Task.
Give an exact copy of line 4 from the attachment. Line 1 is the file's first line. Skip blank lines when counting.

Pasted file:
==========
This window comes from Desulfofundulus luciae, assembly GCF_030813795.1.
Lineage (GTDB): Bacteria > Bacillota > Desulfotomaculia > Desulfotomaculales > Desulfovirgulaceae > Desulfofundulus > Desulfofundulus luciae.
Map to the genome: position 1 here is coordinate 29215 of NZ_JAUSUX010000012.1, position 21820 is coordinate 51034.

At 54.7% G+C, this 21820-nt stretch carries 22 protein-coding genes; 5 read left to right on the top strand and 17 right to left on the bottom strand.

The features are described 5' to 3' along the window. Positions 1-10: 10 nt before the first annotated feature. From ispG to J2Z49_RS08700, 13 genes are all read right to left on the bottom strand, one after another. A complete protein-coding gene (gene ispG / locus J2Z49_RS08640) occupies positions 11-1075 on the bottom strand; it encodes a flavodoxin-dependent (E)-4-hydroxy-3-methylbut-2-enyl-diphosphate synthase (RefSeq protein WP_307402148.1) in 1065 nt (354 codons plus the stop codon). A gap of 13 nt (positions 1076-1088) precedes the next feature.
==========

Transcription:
At 54.7% G+C, this 21820-nt stretch carries 22 protein-coding genes; 5 read left to right on the top strand and 17 right to left on the bottom strand.